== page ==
I vividly remember my stats professor, back when I took my undergrad degree. He had a nearly unintelligible Croatian accent, barely spoke above a whisper, and liked to write on the overhead with squiggly scribbles as he spoke/whispered. In short, I could hardly understand him, hear him, or read what he was writing, but he instilled in me that statistics are among the most misused metrics out there.
I’ll explain why. It’s easy to say that “a majority of people believe in aliens.” Or that “the average weight of hamsters in Slovenia is 200 grams.” Or “90% of survey respondents agreed that a Provincial Task Force on Walking While Texting” is a good idea. What do these numbers really mean? What constitutes a “majority?” How many hamsters were weighed in Slovenia? Did the researchers take into accounts things like breed, age and sex of the hamsters? Of this “90%” did the researchers consider things like: how many people did you ask? What was the survey return rate? Are the responses liked to other influencing factors? It’s just to easy to use words like “average” or “majority” and not give the context of sample size. It makes a pretty big difference if you asked 10 people in a survey versus 1000. How would you know if those 10 people were representative of the general population?
We at Saturday Morning Productions collected some data over the past two months, regarding people’s perceptions of a Goal Achieving App. We wanted to gauge people’s interest in using a goal app, as well as ascertain what types of goals they might want to focus on.
When we looked at the raw data, we found that 85% of respondents were interested in a goal-achieving app. But when you look at the numbers behind that, it is actually 129 people out of 152 respondents. Are those 152 respondents a representative sample of the entire population? Do they equally represent age, sex, socio-economic factors, and other demographic categories that might affect the outcome? We have no way of really knowing, plus that level of detail would be something akin to a graduate thesis.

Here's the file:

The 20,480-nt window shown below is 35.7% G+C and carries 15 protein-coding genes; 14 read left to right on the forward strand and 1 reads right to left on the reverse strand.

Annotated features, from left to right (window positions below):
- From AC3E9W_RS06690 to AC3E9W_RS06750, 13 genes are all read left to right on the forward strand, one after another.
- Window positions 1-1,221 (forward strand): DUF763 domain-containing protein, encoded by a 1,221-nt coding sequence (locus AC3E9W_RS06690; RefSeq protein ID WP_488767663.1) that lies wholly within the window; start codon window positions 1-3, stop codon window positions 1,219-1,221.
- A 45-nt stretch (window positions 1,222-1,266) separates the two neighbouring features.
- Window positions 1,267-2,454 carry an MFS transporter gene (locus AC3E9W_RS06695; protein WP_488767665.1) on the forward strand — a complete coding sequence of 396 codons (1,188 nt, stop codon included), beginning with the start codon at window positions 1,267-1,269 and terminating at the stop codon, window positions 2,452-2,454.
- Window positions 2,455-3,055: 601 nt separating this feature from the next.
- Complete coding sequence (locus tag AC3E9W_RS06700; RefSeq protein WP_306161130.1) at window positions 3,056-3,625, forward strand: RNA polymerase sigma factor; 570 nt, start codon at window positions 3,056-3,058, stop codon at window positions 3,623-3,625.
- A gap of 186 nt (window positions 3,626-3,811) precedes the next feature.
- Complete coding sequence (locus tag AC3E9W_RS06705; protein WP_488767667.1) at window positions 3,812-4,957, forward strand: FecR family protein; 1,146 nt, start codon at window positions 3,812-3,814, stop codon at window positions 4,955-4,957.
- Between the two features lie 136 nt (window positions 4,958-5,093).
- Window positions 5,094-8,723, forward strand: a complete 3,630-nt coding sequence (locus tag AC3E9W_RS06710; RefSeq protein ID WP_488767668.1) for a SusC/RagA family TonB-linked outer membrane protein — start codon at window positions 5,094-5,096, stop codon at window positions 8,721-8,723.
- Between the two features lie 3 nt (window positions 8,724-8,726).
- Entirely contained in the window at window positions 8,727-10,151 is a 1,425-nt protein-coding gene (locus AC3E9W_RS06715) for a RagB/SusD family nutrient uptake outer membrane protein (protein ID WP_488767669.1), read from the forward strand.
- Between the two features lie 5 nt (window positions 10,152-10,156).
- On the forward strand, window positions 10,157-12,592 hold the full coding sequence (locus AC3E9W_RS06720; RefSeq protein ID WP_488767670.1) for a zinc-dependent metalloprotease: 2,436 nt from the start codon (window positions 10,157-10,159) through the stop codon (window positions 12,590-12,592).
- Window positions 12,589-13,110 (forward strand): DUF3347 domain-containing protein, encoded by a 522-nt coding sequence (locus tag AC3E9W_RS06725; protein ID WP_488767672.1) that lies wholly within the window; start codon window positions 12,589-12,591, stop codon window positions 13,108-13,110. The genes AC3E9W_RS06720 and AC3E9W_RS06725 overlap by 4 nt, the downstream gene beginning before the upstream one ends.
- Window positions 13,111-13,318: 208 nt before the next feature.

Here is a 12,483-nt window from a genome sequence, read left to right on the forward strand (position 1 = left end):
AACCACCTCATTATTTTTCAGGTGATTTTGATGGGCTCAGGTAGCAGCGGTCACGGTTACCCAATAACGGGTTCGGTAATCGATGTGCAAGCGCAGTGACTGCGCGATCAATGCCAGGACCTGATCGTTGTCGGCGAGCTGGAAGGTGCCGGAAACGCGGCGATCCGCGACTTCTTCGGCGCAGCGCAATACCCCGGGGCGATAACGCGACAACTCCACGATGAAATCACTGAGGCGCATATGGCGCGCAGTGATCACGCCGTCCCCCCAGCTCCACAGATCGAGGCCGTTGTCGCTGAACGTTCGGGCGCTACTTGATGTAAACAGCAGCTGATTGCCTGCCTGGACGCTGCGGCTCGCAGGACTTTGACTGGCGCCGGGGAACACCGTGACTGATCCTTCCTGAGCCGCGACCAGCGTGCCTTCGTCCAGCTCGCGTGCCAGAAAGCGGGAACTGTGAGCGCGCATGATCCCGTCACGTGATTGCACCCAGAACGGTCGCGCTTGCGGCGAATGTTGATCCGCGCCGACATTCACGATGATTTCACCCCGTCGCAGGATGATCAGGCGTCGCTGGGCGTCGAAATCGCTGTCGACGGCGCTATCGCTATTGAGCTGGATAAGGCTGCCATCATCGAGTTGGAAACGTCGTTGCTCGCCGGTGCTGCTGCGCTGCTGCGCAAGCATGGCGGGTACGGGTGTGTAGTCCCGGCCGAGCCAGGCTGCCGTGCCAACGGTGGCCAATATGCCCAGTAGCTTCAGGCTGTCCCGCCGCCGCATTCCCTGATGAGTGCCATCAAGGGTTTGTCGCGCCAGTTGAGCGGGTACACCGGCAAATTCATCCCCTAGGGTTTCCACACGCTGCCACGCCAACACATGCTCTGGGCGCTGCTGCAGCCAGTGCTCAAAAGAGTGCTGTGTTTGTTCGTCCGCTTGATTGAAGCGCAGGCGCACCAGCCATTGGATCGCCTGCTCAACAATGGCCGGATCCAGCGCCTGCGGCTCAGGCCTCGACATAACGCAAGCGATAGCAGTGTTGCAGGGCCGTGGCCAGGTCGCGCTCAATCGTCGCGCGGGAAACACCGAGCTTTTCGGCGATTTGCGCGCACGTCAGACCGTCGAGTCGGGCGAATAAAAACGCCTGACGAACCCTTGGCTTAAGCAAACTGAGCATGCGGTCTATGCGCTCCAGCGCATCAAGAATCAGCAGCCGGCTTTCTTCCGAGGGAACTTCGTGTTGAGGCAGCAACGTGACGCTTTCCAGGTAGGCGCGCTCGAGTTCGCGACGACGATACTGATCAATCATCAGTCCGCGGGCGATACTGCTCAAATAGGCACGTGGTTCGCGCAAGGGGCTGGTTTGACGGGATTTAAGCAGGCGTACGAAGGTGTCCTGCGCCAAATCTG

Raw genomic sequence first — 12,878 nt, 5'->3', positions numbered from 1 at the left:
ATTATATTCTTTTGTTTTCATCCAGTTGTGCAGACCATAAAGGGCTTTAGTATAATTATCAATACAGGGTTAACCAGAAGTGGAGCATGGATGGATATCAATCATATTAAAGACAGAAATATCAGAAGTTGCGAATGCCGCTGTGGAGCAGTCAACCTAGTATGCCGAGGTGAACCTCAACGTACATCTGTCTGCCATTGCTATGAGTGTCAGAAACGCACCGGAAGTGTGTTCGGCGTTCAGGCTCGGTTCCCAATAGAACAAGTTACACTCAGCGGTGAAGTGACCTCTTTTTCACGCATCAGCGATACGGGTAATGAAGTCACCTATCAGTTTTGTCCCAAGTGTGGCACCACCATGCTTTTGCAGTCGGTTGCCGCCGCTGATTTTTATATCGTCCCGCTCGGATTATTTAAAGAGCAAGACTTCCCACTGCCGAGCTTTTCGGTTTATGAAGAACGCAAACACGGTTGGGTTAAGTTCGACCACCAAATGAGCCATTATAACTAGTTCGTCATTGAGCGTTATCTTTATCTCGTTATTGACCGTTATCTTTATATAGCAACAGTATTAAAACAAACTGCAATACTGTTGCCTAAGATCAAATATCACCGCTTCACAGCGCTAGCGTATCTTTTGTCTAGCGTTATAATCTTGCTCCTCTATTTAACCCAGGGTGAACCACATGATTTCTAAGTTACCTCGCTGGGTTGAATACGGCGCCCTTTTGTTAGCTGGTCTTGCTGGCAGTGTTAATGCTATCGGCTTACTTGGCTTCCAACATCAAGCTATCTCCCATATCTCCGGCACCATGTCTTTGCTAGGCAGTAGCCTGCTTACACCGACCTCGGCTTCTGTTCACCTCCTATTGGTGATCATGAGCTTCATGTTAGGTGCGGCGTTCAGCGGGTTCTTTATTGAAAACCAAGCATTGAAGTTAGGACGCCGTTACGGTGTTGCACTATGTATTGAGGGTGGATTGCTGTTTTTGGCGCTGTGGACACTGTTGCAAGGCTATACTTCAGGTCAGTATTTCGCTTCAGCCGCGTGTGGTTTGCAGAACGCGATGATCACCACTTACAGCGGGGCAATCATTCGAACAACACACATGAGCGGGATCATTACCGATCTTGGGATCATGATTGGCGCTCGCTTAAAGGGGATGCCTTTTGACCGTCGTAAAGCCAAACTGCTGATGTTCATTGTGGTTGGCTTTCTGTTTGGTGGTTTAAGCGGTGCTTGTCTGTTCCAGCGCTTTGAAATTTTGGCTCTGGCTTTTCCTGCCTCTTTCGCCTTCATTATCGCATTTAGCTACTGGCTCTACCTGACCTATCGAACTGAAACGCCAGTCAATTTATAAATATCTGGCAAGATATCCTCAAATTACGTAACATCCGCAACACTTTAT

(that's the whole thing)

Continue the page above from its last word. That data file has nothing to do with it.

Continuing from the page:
We found that 83% of respondents had set goals in the past – that’s 125/100 if you’re wondering. When people did set goals, saving money (59%), improving health (58%) and being physically active (61%) were singled out as being important. That was reassuring for us, because in our early interations of Goal Buddy, we had singled those out too. It was good to see that what we saw as important goals aligned with what most people saw as important!
The numbers dropped when we asked if people were successful in achieving those goals. Only 36% (44/124) were successful in achieving their chosen goal. When asked why they did not, motivation emerged as the most frequently implicated factor (39% of the time). We asked survey respondents what they needed to help them achieve a goal, and only 1% said an app would be the solution. Instead, people pointed out support (37%) and motivation (51%) would be more influential.
So if you look at that last set of numbers, it seems like survey respondents don’t think an app is a good idea. It might seem that way on the surface, but the whole point of an app is to provide motivation (such as the drive to keep beating your personal best when you start keeping track of what you are doing) and support (through an online community, for example). It’s not really about the app – it’s the philosophy behind it. That’s where numbers and stats don’t always give the whole picture.
As much as I enjoy analysing numbers, it’s important to keep them in a broader context. Even my stats prof hammered that point home, and he’d grown up behind the Iron Curtain where you don’t analyse numbers…numbers analyse YOU!